An applied sociologist by training, Dr. Laura N. Gitlin grew up fascinated with the ways people and their families – including her own family – adapt to adversity and interact with the health care system.
Today, that fascination has transpired into a number of psychosocial environmental home and community-based interventions the researcher-practitioner has developed with interprofessional teams to address serious health conditions such as dementia and Alzheimer’s disease, cognitive decline, chronic disease management and other health challenges that aging adults often face.
In her critical research on aging, Gitlin has worked with nurses, occupational therapists, physical therapists, social workers, geriatricians, general psychiatrists, physician assistants and more. Her work challenges the health system to understand people in their environments and how their access to food, proper nutrition and social engagement, for instance, are all as critical as, or even more important than, monitoring their blood pressure or providing the appropriate medication, she says.
“I learned very early that it isn’t one profession and that people need a lot of different things,” says Gitlin, Distinguished University Professor and dean of the College of Nursing and Health Professions at Drexel University. “I think that’s what keeps us going when you can connect to a passion that is relevant to one’s own background.” Gitlin adds that, as a researcher, it is rewarding to come across an “aha” moment when the data uncovers something that has never been understood before. Even further, she enjoys making a difference by introducing particular health care strategies and receiving feedback and comments from health studies participants about their care.
“It’s quite a thrill,” she says. “You’re collecting the data, but you don’t know how it’s going to turn out, and then if the results are good – and even negative findings can be informative – there’s nothing like it. It kind of keeps you going and it’s very, very rewarding.”
Gitlin received her bachelor’s degree in anthropology from Temple University and a master’s and Ph.D. in sociology from Purdue University.
She is the current chair of the Health and Human Service’s advisory council for the National Alzheimer’s Project Act and a recent appointee to the Alzheimer’s Association medical advisory board. She is also a member of the American Academy of Nursing, the American Occupational Therapy Association, the Gerontological Society of America, the New York Academy of Sciences and the international Lancet Commission on dementia care.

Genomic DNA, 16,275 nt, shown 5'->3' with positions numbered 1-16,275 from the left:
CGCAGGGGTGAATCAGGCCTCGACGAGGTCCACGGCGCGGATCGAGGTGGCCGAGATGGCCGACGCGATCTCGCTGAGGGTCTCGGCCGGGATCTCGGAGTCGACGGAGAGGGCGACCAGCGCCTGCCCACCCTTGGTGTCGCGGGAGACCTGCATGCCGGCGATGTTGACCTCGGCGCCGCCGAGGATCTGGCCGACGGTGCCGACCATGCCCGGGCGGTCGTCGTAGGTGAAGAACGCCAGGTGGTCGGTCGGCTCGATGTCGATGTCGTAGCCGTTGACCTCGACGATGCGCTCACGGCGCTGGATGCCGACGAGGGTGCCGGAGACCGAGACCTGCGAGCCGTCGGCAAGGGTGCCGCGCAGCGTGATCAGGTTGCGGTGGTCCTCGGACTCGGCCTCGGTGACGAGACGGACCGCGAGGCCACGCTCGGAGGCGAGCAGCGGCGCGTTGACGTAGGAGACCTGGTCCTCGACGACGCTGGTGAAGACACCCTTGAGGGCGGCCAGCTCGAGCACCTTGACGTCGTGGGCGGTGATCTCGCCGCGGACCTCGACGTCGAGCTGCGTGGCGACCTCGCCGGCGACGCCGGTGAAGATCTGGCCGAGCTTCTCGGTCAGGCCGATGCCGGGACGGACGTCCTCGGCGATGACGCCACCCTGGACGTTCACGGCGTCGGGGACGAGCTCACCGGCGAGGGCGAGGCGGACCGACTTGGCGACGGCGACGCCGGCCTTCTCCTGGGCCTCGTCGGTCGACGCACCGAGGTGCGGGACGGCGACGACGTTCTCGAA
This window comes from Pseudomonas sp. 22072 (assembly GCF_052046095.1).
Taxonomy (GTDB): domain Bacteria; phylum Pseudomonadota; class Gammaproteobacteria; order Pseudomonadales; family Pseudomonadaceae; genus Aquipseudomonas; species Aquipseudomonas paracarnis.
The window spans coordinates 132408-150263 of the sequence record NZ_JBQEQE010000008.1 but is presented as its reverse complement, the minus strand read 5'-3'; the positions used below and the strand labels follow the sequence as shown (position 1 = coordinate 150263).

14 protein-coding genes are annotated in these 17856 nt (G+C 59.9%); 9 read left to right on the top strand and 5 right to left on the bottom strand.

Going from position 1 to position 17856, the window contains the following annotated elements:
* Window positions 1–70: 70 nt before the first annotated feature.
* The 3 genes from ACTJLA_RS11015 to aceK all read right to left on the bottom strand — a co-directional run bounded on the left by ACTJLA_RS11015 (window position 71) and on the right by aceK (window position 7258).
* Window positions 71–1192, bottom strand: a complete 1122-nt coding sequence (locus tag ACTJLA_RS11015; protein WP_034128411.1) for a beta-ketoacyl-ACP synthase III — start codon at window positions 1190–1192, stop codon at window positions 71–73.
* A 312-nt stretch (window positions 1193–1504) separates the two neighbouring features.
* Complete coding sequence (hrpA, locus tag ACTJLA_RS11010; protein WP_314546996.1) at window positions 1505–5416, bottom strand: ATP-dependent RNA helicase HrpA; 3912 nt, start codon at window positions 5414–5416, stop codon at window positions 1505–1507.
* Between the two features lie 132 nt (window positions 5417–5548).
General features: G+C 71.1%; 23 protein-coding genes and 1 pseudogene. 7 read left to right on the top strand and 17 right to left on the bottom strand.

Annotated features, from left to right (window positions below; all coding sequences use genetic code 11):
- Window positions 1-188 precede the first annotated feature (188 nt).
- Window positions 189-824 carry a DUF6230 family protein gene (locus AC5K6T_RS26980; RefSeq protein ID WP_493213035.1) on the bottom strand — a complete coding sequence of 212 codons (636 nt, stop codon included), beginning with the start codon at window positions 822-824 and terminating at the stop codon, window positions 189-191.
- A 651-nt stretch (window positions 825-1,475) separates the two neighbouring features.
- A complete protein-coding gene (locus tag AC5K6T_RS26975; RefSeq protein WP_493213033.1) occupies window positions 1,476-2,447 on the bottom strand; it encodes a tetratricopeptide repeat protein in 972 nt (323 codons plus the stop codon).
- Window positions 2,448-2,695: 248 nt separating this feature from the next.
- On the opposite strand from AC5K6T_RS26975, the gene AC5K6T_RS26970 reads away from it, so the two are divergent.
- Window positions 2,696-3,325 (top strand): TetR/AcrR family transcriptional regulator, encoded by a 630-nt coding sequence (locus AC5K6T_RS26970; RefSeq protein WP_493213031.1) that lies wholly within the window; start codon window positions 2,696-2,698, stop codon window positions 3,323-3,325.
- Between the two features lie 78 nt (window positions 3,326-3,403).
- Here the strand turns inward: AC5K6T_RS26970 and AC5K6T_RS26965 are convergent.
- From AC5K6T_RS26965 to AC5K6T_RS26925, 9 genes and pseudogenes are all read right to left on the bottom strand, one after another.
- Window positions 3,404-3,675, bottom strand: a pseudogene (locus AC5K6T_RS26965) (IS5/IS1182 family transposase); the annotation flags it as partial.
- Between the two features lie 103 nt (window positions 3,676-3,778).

Prior to joining Drexel last year, Gitlin was the Isabel Hampton Robb Distinguished Professor in the Department of Community Public Health at Johns Hopkins School of Nursing. Here, she held joint appointments in the Department of Psychiatry and Division of Geriatric Medicine at Johns Hopkins School of Medicine and was the founding director of the Center for Innovative Care in Aging at the university’s nursing school.
Gitlin’s appointment as dean of Drexel’s College of Nursing and Health Professions ushered in a moment for the university to enhance community health care access and expand resources for “cutting-edge” research, according to Drexel’s provost Dr. M. Brian Blake. The college is expanding the information students are exposed to by experimenting with various simulation cases that address multidimensional aspects of the care of older adults, for example, and different interprofessional educational opportunities and real-life exposure, placing students in an array of community settings, Gitlin adds. Additional projects include ways to develop students’ competencies around how they identify and assess a family caregiver’s needs and how healthcare professionals can enhance or extend the services of other healthcare providers.
“We’re in an experimental mode right now,” Gitlin says, noting that the new health professional has to know how to work on a team and know how to be a leader while also working on a team.
Moreover, this “new health professional” has to understand the role of social-determinants in healthcare regardless of their specific profession, Gitlin emphasizes. Individuals must also be able to identify or screen those over the age of 75 who may be experiencing cognitive changes; reconcile conflicting or contradictory viewpoints and preferences among a patient’s family members; understand what aging means in terms of various kinds of medications; and, significantly, understand the link between what is happening to a person from a medical perspective and what the consequences are for their ability to function at home, Gitlin notes.
Gitlin envisions her legacy to be one that enhances the excellence of Drexel’s curriculum in order for students to master these competencies. In addition, she hopes that knowledge of how to use the programs she has developed over her career – such as the “Skills2Care” program and “Tailored Activity Program” – will become integrated into the classroom and used wisely in the healthcare system.
“Some of these programs have been disseminated and used in different countries and they are being used in different states, but I want them to become part of routine care,” she says.
Tiffany Pennamon can be reached at email@example.com. You can follow her on Twitter @tiffanypennamon